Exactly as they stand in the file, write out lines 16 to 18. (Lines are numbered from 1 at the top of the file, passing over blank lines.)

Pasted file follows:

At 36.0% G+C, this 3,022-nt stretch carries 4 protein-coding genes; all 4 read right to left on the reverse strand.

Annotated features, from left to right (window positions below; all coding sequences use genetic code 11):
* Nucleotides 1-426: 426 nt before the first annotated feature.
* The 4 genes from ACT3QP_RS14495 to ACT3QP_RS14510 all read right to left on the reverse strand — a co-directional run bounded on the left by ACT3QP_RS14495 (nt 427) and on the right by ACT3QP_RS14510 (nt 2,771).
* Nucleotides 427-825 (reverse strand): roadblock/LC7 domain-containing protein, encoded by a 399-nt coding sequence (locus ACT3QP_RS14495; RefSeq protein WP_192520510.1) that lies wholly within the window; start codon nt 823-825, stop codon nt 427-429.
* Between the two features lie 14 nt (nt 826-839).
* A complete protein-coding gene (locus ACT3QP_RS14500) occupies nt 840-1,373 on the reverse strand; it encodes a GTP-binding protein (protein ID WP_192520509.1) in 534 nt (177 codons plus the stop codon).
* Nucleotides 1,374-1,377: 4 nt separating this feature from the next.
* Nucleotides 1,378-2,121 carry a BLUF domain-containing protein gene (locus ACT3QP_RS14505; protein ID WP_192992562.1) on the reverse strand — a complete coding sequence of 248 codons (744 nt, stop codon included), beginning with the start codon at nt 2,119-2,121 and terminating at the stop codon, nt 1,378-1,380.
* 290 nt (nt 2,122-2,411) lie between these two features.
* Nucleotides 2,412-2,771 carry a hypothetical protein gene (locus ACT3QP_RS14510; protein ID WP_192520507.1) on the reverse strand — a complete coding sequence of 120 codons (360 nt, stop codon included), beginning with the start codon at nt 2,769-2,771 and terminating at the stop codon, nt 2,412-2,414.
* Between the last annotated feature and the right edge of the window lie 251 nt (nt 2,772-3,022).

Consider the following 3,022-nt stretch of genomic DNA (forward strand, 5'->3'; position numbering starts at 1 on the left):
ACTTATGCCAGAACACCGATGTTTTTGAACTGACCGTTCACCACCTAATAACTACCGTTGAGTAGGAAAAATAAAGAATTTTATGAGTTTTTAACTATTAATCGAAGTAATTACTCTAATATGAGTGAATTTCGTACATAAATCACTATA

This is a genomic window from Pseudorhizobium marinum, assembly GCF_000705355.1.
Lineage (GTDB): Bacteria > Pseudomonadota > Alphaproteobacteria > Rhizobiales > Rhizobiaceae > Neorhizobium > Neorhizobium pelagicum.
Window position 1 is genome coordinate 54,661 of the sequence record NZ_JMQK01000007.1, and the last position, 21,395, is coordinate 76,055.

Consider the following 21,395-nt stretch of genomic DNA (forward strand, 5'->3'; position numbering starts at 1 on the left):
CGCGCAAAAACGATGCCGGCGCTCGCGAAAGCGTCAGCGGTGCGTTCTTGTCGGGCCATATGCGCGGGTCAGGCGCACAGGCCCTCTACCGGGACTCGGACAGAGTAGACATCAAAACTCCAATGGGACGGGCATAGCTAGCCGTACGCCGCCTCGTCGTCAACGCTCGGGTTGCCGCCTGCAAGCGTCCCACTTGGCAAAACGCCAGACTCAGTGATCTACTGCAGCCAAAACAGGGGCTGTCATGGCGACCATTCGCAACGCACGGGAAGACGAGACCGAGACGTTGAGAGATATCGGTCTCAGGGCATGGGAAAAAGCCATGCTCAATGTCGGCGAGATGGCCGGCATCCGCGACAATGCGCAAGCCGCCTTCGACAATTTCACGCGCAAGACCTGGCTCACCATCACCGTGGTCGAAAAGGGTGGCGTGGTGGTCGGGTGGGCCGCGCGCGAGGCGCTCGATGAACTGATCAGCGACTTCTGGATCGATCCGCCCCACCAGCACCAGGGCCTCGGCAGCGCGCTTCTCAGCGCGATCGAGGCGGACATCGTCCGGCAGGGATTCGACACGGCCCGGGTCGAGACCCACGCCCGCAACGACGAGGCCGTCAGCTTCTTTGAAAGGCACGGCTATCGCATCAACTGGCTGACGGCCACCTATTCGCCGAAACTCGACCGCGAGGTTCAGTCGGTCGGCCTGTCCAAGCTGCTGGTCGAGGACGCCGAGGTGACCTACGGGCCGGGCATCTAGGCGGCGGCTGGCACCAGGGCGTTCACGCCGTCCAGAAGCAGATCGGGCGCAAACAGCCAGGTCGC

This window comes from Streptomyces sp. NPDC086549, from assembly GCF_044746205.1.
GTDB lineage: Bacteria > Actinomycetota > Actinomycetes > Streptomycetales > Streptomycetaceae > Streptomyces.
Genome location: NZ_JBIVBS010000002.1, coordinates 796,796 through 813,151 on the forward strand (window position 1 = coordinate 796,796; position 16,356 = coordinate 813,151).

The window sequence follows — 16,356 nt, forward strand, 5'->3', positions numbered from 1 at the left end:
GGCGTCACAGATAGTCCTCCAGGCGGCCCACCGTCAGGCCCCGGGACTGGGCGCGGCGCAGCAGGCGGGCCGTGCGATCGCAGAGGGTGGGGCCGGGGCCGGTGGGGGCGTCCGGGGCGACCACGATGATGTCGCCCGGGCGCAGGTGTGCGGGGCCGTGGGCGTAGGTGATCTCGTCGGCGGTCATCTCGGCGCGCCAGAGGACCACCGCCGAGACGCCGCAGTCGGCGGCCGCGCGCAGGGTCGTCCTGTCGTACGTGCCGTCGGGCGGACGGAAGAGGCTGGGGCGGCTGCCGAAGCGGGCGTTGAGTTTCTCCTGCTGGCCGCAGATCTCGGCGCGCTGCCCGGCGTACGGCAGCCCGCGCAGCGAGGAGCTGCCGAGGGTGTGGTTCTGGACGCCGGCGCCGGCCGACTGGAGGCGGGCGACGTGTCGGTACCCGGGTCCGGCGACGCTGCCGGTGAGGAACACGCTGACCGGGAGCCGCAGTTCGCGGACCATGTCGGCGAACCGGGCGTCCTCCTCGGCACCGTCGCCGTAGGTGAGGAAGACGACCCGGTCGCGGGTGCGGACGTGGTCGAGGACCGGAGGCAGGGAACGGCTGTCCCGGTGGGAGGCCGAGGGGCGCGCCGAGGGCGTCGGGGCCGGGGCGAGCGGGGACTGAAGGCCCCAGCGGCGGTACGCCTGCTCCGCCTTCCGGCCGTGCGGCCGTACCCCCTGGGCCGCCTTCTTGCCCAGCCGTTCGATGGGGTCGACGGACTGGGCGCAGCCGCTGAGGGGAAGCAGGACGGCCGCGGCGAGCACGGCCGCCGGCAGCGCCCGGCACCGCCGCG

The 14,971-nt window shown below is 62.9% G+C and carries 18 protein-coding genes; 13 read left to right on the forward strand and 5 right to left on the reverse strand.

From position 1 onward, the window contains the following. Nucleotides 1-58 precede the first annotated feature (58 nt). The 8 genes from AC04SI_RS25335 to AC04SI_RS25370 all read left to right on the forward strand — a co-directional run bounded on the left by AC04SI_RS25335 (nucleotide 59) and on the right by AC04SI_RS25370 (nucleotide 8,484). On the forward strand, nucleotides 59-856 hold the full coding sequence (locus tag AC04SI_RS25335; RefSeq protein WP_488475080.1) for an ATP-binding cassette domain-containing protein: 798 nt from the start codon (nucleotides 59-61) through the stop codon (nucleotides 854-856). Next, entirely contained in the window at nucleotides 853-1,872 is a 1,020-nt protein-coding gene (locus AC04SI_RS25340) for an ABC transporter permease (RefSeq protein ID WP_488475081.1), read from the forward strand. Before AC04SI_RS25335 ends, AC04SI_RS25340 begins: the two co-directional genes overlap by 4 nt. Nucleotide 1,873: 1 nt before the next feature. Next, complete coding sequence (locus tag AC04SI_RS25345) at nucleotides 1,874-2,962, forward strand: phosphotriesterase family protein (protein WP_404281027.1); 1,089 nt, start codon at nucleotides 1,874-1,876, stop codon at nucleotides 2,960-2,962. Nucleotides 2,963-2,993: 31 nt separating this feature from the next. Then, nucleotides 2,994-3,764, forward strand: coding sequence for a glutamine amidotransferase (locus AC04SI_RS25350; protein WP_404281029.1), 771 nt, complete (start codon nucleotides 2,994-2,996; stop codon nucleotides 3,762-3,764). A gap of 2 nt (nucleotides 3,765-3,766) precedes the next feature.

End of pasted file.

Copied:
Lineage (GTDB): Bacteria > Pseudomonadota > Alphaproteobacteria > Rhizobiales > Rhizobiaceae > Neorhizobium > Neorhizobium pelagicum.
Window position 1 is genome coordinate 54,661 of the sequence record NZ_JMQK01000007.1, and the last position, 21,395, is coordinate 76,055.

Consider the following 21,395-nt stretch of genomic DNA (forward strand, 5'->3'; position numbering starts at 1 on the left):